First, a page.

South Africa's bowlers have had two decent run outs so far and key players showed important improvements against Kent. Morne Morkel recovered from a poor showing in Taunton with a much more disciplined performance, taking 3 for 49 in 18 overs, and of particular interest was Imran Tahir's bowling against the tail on the opening day.

He picked up four wickets, which Domingo said reward for all the efforts Tahir has put in during training. "It's refreshing seeing that type of spin bowler as an option for South Africa," he said. "Graeme is learning how to deal with him, when to bowl him and who to bowl him to."

Firdose Moonda is ESPNcricinfo's South Africa correspondent

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© ESPN Sports Media Ltd.

Posted by   on (July 15, 2012, 15:58 GMT)

Preparation against mediocre first class teams has never been much preparation at all. Those games are essentially a lose-lose situation. The only thing that could have made a difference would be a series against weaker opposition prior to this series, and since that option wasn't available I don't blame SA management at all for trying to keep the tour as short as possible. SA would've been rusty, regardless. To be honest, the only two things I'm concerned about right now are our openers holding up and AB's back not caving in.

Posted by mahjut on (July 15, 2012, 13:41 GMT)

Ajmal is probably a better bowler than Tahir but it's very hard to say - one has had a good test year (after a few oters in tests) but, although good, is behind the other over years of FC cricket. I don't think Tahir will be the difference in this tour but he should play a part ... very unlikely it'll be one-sided (SA just are not prepared enough to dominate it in that way;)) but it should be a good un.

Posted by   on (July 15, 2012, 10:30 GMT)

@SurlyCynic, where did you get these stats from, as I would be interested in looking at them.

Posted by   on (July 15, 2012, 9:47 GMT)

imran tahir will play a vital role because english batsman is not good against top quality of spin just like we saw in past against australia,pakistan,india,sri lanka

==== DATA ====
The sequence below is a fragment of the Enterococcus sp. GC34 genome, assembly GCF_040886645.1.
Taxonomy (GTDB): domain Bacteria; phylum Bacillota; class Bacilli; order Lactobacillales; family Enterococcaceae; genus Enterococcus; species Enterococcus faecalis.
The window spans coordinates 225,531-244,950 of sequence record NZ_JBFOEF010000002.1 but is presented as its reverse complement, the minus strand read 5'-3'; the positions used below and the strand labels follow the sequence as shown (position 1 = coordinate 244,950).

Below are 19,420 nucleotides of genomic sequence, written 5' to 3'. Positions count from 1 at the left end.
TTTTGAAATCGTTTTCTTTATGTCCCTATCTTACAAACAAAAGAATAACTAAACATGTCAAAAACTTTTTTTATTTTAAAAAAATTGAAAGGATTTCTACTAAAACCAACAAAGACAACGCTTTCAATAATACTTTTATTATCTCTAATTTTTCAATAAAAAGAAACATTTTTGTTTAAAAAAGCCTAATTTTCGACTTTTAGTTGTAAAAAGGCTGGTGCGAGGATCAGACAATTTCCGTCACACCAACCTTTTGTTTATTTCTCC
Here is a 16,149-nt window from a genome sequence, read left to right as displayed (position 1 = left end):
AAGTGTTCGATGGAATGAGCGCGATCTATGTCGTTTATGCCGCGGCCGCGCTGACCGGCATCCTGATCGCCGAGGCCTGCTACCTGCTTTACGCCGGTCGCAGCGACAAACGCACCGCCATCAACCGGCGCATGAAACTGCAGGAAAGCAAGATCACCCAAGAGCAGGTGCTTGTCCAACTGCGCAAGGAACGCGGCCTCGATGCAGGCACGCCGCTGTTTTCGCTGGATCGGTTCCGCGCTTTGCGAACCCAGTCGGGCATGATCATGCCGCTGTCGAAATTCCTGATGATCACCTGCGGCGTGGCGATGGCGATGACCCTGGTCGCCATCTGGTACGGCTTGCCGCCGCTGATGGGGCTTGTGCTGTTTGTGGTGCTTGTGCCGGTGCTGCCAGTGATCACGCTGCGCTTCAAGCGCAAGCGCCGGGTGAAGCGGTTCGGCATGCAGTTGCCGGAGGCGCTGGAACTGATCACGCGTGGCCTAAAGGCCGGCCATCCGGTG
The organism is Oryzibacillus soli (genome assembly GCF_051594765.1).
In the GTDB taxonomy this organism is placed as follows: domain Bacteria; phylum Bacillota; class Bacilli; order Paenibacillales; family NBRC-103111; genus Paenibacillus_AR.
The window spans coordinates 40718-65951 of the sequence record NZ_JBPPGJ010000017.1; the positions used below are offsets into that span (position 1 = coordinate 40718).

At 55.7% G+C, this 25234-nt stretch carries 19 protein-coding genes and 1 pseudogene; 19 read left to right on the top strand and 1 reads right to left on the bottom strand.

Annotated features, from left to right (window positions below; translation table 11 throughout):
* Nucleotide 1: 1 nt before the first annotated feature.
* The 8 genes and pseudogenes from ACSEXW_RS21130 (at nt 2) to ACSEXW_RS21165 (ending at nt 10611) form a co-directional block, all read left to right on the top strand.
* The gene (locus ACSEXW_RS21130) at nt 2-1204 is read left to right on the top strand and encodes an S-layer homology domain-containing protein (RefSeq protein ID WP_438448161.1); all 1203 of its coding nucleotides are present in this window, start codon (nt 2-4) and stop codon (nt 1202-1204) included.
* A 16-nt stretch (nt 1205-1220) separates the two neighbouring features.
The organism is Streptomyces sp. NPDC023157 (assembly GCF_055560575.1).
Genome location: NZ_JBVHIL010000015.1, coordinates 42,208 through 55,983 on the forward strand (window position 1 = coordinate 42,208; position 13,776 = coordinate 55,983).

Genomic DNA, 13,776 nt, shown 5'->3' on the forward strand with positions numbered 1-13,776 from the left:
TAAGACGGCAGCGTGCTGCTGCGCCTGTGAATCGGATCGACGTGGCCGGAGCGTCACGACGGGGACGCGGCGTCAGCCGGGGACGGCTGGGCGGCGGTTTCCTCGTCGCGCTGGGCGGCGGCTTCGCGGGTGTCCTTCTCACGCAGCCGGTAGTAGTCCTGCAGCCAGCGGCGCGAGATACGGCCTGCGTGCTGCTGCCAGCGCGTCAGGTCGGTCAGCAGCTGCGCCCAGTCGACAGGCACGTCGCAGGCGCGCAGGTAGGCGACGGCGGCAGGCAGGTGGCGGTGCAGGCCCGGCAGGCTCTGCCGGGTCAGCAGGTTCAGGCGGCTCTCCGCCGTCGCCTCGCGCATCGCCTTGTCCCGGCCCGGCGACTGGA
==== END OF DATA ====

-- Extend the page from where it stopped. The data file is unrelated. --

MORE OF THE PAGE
Posted by JG2704 on (July 15, 2012, 8:10 GMT)

@jimmy2s on (July 14 2012, 16:08 PM GMT) No one handled themselves well against spin in UAE inc Prior. The other thing is that Ajmel and co were far higher quality than Tahir and Eng have not struggled like that against spin in home conditions. Would seem strange to do that when you have the quality of Steyn and Philander in your ranks

Posted by   on (July 15, 2012, 7:15 GMT)

England are currently the best in all forms of cricket.

Posted by djdrastic on (July 15, 2012, 7:13 GMT)

OK , so we know the weather is terrible but we still come out to England knowing we would get the absolute bare minimum preparation.

I might remind you we are playing a team who has absolutely dominated the last two touring teams.

Well done SA Management. Really stupendous.

Posted by starlite on (July 15, 2012, 5:34 GMT)

@Aussiesfalling...This series is going to be anything but one-sided. England may very well take the series, but to say that they will march to victory as if on a Sunday's stroll in the park is laughable! Whatever the outcome, Andrew Strauss and co. are going to know that they were in a fight!

Posted by SurlyCynic on (July 14, 2012, 18:35 GMT)

Tahir has a good record against South African and Irish batsmen so should do well in this series.

Posted by landl47 on (July 14, 2012, 17:41 GMT)

Coming in having played very little cricket is a big disadvantage, as England found against Pakistan. By the time they got their eyes in (and won the ODI series 4-0) the tests were over. It's a great pity this wretched Summer looks set to interfere with this series as well. @Jimmy2s: cling to that thought. Forget Mishra's 0-170 in the last test of last Summer (a game in which Swann took 9-208), the Australian spinners taking 5 wickets in the entire 2010/11 series at over 120 runs per wicket, or how ineffective Shillingford and Narine were for the WI in England after bamboozling Australia. If the wickets in England are like wickets in the subcontinent, then maybe England will struggle against Tahir. Otherwise, you're just blowing smoke.